On another night, the kitchen looks chaotic. Counters are covered in what appear to be groceries, and Mom and Lassie are busy making something intricate. Maybe they have company. If it’s Christmastime (something tied in ribbon is on the table), Mom is just a little bit pregnant with me. Mom, what the heck are you wearing? That leafy print is edging toward Midcentury Modern, and it certainly fits the décor. By the length of Mom’s hair and the radio on the counter, I know these photos were taken at a different time than the ones above, but if Pop says winter of ’52, he should know. What I don’t know is if some of them are in January or February, or December, nearly a year apart.

kitchen with mom and lassie

Hey, my aunt and uncle and their dog have stopped by for a play date! I wish I knew who the arm and the saddle shoes belong to … my mom and aunt, surely, but I wish I could see their faces. Pop is behind the camera, more interested in photographing the playing pups.

dogs playing in livingroom

The humans swap seats and the dogs snap to attention to focus on a treat. I assume it’s Mom who is offering it, so maybe the saddles belong to her. Besides, that’s not her arm in the other chair.

two dogs in the living room

Now it’s Christmas, and an eight-foot tree dominates one corner of the living room. That’s a lot of presents for just two people—maybe the whole family is getting together at our place on Christmas Eve (when we traditionally opened presents).

Christmas tree in corner of living room

I’m ridiculously sentimental about my Wauwatosa childhood. We moved across the country to Tacoma, Washington, when I was 10, and extended family and “home” seemed to vanish. So I shouldn’t have been surprised to see how many items in these photos I still have. Click on the photo to see some of them.

1. Kitchen table and chairs (in the attic).
2. Channel-back chair (in the attic).
3. Black electric clock.
4. Little treasure chest (for cards, I think).
5. Blue and white vase (hand-painted by my great aunt Amelia).
6. Footstool with needle-point top by my grandmother (my laptop rests on it daily).
7. White china lamp (in the attic).
8. Pictures frames (need to use them!)
9. Mom’s Steiff bear.

I can’t quickly put my hands on a vintage photo of the front of the house, but this is what it looks like today. It’s a sweet little house, and I’m glad to see it’s cared for.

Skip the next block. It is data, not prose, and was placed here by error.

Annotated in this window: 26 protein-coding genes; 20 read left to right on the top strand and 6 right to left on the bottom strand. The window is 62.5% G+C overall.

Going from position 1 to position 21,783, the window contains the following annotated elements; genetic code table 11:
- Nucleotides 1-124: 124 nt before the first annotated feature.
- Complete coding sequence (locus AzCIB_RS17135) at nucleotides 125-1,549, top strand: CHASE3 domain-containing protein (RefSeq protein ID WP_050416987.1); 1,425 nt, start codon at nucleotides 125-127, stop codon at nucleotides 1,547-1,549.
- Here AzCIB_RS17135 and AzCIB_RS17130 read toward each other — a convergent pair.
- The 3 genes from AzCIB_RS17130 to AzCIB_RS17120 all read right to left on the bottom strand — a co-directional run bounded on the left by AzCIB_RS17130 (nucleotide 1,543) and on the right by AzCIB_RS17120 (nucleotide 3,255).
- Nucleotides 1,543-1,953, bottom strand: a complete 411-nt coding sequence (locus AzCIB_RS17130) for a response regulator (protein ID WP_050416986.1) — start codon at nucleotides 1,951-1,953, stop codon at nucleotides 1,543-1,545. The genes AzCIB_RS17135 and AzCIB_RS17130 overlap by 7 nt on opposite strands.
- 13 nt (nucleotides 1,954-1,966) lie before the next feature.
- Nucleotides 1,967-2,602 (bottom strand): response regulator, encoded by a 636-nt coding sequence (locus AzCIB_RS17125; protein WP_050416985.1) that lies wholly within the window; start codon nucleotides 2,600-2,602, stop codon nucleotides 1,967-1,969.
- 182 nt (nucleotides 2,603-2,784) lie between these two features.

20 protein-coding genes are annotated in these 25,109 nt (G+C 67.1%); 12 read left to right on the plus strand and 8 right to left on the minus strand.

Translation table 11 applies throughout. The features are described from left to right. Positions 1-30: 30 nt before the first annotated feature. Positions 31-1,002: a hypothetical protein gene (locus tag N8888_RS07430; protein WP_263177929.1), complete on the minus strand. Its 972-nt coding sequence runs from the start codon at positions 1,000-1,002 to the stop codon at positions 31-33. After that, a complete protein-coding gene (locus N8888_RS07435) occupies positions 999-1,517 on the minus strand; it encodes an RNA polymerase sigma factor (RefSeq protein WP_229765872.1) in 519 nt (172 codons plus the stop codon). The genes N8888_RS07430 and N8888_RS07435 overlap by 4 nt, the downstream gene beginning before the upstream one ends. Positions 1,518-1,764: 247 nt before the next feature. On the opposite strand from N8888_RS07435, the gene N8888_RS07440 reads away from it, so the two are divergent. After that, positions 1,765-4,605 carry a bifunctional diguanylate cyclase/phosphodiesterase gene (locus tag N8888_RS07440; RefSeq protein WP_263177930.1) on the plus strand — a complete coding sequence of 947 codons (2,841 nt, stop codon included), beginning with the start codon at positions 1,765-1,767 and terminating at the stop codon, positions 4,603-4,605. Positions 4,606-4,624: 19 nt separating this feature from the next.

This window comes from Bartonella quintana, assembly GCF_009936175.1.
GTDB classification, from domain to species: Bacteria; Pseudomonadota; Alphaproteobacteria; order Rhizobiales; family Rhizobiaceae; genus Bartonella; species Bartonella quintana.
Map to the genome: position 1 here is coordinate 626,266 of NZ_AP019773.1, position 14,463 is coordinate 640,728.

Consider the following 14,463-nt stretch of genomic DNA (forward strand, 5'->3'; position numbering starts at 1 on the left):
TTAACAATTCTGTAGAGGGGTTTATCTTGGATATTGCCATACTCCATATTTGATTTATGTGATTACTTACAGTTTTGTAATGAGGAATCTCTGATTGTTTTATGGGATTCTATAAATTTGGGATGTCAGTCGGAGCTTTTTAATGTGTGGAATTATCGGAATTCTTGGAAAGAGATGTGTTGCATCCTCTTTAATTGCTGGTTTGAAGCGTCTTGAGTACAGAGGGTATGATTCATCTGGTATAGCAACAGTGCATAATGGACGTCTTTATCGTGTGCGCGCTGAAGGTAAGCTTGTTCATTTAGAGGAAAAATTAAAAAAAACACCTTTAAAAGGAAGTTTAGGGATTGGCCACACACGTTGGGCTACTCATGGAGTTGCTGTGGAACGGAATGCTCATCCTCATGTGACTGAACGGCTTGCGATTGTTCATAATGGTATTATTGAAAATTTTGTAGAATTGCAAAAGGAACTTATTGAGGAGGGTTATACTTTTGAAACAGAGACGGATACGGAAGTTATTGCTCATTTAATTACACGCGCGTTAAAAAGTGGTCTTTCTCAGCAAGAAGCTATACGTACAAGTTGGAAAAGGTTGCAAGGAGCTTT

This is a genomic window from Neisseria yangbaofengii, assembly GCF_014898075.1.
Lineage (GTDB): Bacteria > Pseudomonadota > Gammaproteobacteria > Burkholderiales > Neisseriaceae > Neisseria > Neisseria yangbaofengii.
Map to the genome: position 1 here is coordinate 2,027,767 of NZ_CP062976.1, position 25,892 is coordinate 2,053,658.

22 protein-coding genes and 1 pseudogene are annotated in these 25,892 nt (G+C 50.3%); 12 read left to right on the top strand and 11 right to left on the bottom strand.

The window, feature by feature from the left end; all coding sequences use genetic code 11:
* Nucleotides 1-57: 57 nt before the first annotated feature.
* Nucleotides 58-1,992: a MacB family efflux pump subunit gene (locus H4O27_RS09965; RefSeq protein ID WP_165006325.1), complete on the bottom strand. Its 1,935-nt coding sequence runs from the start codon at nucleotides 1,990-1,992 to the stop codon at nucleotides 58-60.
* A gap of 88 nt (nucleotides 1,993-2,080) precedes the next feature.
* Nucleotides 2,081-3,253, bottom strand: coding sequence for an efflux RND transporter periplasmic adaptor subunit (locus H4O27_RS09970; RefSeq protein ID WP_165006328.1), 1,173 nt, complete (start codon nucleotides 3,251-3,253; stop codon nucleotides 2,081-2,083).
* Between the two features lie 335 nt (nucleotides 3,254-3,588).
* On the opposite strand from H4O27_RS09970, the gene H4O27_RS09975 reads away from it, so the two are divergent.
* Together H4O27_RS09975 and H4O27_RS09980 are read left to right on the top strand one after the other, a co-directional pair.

our home in Wauwatosa, WI

To all my blog friends, may your holidays be merry and bright! Be sure to take some photos that your family can puzzle over 60 years down the road.

Livingroom with Christmas tree  19132013new

The kitten project, part 2

As National Cat Day comes to a close, I want to update you on our kitten project. Also, this is a rare opportunity to point out that occasionally we actually do complete something.

We captured Ditto a few weeks after Dot and Dash. Spaying, neutering, and vaccinating three kittens wasn’t cheap. The next time we do this, we’ll seek out a budget spay/neuter clinic. We could have saved more money by skipping the vaccines and boosters, but we wanted to give these little ones the best possible start in life. As outdoor cats, they will face challenging times ahead, even if they have a 24-hour buffet bar.

From left: Dash, Dot, and Ditto.

Three tabby kittens

As much as I hated to think of them going back to being porch cats, these kitties were not destined to become indoor pets. They stayed with us for seven weeks, and during that time, despite interacting with us daily (and enjoying first-class hospitality, I might add) none of them showed the slightest desire to be our buds. They allowed me to touch them only when my finger was coated with Fancy Feast. When I bent my face down close to the cage, Dash stretched upwards to put his sweet little face up to mine … and spat at me. I got his unambiguous message.

One night we decided we’d let them explore the living room, knowing that we could lure them back into their cage with food. We closed off the other rooms and let them out. They promptly disappeared under the furniture like hamsters. Dot and Dash refused to return to the cage until the next day. Three days later, we forcibly prodded Ditto out from the lining of our box spring and threw a blanket over her. So ended the run-of-the-house experiment.